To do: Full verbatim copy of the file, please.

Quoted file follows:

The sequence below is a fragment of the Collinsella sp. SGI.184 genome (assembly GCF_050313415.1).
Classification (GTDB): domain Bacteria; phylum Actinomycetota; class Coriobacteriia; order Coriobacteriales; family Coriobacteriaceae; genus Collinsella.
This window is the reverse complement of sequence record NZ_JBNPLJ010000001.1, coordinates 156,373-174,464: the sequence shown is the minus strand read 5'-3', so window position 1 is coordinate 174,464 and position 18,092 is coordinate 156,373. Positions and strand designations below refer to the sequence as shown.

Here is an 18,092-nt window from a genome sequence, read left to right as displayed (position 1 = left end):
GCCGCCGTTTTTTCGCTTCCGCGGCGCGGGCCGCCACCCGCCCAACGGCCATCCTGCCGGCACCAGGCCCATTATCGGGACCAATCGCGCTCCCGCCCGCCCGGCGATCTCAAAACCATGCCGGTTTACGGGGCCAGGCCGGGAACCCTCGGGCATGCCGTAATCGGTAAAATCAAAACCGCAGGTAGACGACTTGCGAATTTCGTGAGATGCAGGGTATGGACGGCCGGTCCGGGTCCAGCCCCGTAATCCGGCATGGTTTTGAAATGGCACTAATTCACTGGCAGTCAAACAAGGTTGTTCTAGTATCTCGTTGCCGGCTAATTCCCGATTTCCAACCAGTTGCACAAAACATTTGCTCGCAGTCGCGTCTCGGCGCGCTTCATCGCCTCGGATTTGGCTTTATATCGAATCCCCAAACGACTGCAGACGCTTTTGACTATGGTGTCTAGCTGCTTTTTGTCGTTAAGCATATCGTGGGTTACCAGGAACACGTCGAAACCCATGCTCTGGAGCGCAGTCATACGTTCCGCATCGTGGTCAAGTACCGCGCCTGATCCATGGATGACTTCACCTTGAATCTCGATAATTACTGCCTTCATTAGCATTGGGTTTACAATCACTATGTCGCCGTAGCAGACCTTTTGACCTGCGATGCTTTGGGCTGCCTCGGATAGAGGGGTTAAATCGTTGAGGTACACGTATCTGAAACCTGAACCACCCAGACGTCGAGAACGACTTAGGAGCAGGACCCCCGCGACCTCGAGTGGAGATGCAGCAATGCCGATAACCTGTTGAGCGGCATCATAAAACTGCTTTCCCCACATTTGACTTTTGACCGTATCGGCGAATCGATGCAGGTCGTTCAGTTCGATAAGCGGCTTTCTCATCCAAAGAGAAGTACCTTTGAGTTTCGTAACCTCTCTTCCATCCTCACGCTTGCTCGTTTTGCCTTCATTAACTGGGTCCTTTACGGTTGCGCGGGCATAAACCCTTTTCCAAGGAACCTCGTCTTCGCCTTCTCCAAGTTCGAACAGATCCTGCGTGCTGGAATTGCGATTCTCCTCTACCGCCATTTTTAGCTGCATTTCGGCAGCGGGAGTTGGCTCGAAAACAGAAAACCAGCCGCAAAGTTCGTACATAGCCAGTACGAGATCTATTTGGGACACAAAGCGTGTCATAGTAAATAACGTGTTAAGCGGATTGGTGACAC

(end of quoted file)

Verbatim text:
The sequence below is a fragment of the Collinsella sp. SGI.184 genome (assembly GCF_050313415.1).
Classification (GTDB): domain Bacteria; phylum Actinomycetota; class Coriobacteriia; order Coriobacteriales; family Coriobacteriaceae; genus Collinsella.
This window is the reverse complement of sequence record NZ_JBNPLJ010000001.1, coordinates 156,373-174,464: the sequence shown is the minus strand read 5'-3', so window position 1 is coordinate 174,464 and position 18,092 is coordinate 156,373. Positions and strand designations below refer to the sequence as shown.

Here is an 18,092-nt window from a genome sequence, read left to right as displayed (position 1 = left end):
GCCGCCGTTTTTTCGCTTCCGCGGCGCGGGCCGCCACCCGCCCAACGGCCATCCTGCCGGCACCAGGCCCATTATCGGGACCAATCGCGCTCCCGCCCGCCCGGCGATCTCAAAACCATGCCGGTTTACGGGGCCAGGCCGGGAACCCTCGGGCATGCCGTAATCGGTAAAATCAAAACCGCAGGTAGACGACTTGCGAATTTCGTGAGATGCAGGGTATGGACGGCCGGTCCGGGTCCAGCCCCGTAATCCGGCATGGTTTTGAAATGGCACTAATTCACTGGCAGTCAAACAAGGTTGTTCTAGTATCTCGTTGCCGGCTAATTCCCGATTTCCAACCAGTTGCACAAAACATTTGCTCGCAGTCGCGTCTCGGCGCGCTTCATCGCCTCGGATTTGGCTTTATATCGAATCCCCAAACGACTGCAGACGCTTTTGACTATGGTGTCTAGCTGCTTTTTGTCGTTAAGCATATCGTGGGTTACCAGGAACACGTCGAAACCCATGCTCTGGAGCGCAGTCATACGTTCCGCATCGTGGTCAAGTACCGCGCCTGATCCATGGATGACTTCACCTTGAATCTCGATAATTACTGCCTTCATTAGCATTGGGTTTACAATCACTATGTCGCCGTAGCAGACCTTTTGACCTGCGATGCTTTGGGCTGCCTCGGATAGAGGGGTTAAATCGTTGAGGTACACGTATCTGAAACCTGAACCACCCAGACGTCGAGAACGACTTAGGAGCAGGACCCCCGCGACCTCGAGTGGAGATGCAGCAATGCCGATAACCTGTTGAGCGGCATCATAAAACTGCTTTCCCCACATTTGACTTTTGACCGTATCGGCGAATCGATGCAGGTCGTTCAGTTCGATAAGCGGCTTTCTCATCCAAAGAGAAGTACCTTTGAGTTTCGTAACCTCTCTTCCATCCTCACGCTTGCTCGTTTTGCCTTCATTAACTGGGTCCTTTACGGTTGCGCGGGCATAAACCCTTTTCCAAGGAACCTCGTCTTCGCCTTCTCCAAGTTCGAACAGATCCTGCGTGCTGGAATTGCGATTCTCCTCTACCGCCATTTTTAGCTGCATTTCGGCAGCGGGAGTTGGCTCGAAAACAGAAAACCAGCCGCAAAGTTCGTACATAGCCAGTACGAGATCTATTTGGGACACAAAGCGTGTCATAGTAAATAACGTGTTAAGCGGATTGGTGACAC